Thursday, October 3, 2013

Telling it Like it is: A Risk Worth Taking

After an exhaustive work week, the last thing I wanted to do on a Friday evening was to talk about race. To talk about race would require the kind of emotional muscle and mental dexterity that the previous four days had depleted.

My thoughts were that in order to talk about race, I had to know what I was talking about. Being African American could not by default make me an expert on racism. I had intended to jot down some key points and brush up on the history of black Unitarian Universalists. Instead, ill prepared and rushed, I entered and scanned the sanctuary for possible alliances. Yes, I anticipated a battle, no matter how politely fought, and I prayed that there would be reinforcements.

My defensiveness was confusingly in concert with the small voice of optimism that reminded me that this was indeed a sanctuary where I could safely say my truth. I did not expect to be insulted or called a liar. Our community is not one to put another person's inherent worth in distress. I envisioned that naming why we there, racism, would illicit the kind of silence that causes you to look down at the empty hands in your lap to avoid the eyes of the namer. Yes, there were times when this happened, but there were also times when the same empty hands became willing cups to be filled with awareness and understanding.

Whether in whispers, raised tones, passionate responses, or in the quietness of a nodding head and knowing eyes, reciprocity filled the space. Our anger, hurt, sadness, frustration, confusion, and yes, defensiveness, were shared and received. Still, naming makes you tired.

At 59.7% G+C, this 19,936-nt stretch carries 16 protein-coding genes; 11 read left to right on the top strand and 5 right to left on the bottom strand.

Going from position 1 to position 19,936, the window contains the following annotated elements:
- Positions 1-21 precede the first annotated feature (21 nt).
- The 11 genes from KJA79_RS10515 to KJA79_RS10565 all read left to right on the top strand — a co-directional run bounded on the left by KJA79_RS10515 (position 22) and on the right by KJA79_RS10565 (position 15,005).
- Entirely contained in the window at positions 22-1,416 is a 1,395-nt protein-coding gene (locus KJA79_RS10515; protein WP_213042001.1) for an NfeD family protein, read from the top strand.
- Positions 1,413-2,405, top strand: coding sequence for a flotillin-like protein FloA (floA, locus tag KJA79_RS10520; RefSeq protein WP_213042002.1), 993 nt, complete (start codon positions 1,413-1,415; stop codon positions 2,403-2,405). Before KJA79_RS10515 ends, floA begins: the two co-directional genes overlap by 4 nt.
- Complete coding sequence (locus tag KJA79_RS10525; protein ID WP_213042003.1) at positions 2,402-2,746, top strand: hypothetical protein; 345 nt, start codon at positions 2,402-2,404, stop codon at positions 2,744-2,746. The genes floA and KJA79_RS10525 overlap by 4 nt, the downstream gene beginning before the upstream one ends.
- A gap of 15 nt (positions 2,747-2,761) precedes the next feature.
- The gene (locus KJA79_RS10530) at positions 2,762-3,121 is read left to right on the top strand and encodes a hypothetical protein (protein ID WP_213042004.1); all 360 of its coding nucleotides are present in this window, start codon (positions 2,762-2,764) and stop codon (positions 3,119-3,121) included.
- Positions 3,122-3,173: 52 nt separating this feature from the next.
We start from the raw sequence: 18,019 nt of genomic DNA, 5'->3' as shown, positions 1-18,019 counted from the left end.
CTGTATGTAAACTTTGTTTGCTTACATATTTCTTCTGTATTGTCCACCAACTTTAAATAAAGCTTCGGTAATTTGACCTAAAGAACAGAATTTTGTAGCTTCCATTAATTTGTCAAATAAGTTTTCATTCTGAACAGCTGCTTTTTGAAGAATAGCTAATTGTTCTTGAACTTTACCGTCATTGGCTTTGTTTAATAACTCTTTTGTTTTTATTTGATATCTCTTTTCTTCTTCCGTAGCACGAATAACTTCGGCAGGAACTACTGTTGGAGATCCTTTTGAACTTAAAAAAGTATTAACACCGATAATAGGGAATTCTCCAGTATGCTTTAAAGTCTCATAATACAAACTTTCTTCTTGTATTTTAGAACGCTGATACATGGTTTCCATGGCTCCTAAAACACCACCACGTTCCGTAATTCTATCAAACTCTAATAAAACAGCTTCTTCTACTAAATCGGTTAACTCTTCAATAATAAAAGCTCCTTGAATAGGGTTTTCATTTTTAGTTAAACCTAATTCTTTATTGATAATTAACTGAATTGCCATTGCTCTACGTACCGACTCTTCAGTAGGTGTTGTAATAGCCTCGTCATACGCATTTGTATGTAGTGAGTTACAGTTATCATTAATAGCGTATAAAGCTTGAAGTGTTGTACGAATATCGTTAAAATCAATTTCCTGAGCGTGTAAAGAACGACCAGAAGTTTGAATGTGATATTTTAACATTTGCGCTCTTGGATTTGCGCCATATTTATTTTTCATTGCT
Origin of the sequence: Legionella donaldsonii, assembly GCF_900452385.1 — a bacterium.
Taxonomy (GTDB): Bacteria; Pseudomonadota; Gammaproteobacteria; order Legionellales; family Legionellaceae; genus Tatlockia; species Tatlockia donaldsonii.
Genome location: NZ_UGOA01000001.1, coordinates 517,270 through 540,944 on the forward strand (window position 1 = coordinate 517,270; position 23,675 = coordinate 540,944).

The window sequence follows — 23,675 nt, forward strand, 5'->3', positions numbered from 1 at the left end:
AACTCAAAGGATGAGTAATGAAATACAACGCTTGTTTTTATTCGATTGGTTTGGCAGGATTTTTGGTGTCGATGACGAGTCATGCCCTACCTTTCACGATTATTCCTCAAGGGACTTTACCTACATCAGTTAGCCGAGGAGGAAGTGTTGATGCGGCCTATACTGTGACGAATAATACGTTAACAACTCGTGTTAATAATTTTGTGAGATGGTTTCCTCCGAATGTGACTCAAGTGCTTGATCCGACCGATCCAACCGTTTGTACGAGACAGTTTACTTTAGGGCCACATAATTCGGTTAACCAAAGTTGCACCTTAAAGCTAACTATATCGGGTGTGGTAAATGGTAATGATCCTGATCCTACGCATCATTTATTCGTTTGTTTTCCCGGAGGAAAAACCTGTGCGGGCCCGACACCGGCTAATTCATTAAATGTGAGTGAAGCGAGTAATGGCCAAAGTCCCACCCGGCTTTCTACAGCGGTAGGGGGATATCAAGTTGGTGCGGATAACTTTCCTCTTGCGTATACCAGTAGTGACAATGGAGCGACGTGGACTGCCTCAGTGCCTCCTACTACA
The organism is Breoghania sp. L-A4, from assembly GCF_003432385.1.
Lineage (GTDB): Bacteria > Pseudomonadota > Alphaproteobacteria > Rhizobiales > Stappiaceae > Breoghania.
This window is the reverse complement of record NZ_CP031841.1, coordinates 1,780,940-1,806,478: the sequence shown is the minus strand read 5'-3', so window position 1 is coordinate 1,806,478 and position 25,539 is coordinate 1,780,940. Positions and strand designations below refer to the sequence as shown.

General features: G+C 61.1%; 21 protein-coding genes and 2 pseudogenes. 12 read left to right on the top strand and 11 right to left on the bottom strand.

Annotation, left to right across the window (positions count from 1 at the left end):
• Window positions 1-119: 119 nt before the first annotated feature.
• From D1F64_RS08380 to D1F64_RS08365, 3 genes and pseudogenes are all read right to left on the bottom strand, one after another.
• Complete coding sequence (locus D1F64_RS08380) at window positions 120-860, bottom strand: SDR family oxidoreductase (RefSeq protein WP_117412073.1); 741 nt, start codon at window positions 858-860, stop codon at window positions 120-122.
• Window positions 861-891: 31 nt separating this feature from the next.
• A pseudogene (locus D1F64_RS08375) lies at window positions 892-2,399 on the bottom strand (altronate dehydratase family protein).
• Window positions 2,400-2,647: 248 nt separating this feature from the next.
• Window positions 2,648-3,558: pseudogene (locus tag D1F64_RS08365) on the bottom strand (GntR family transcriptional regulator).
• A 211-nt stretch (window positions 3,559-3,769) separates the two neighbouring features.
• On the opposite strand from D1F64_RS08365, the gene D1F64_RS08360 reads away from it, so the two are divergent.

The self- imposed pressure from my perceptual inner-dialogue that questions if I suffer from racial sensitivity or from victim syndrome or from a variety of other insecurity based conditions, is fatiguing enough. Saying that exploring racism is "doing the hard work," is not a misnomer. While I don't diminish the effort it takes for whites to engage in this conversation, as someone who represents the "reason why we are here," it is akin to carrying an anvil across a tight rope.  

Seeking acknowledgment of this weight is a step that requires taking risks. With taking risks comes fear. Naming the thing we are most afraid of does not make it go away. In fact, it opens the shutters and lets the light flood the room.

On that Friday evening, I pushed my truth through the thick haze of fear without knowing if it safely met its destination. Still, like any experienced mariner, the truth has a way of finding the shore when the fog lifts.


Crystal Kimble

1 comment:

  1. blessings on you for your witness that "naming the thing we are most afraid of does not make it go away" takes courage to be in this faith....

    Thank you for walking the tight rope. Thank you,

    Ann Marie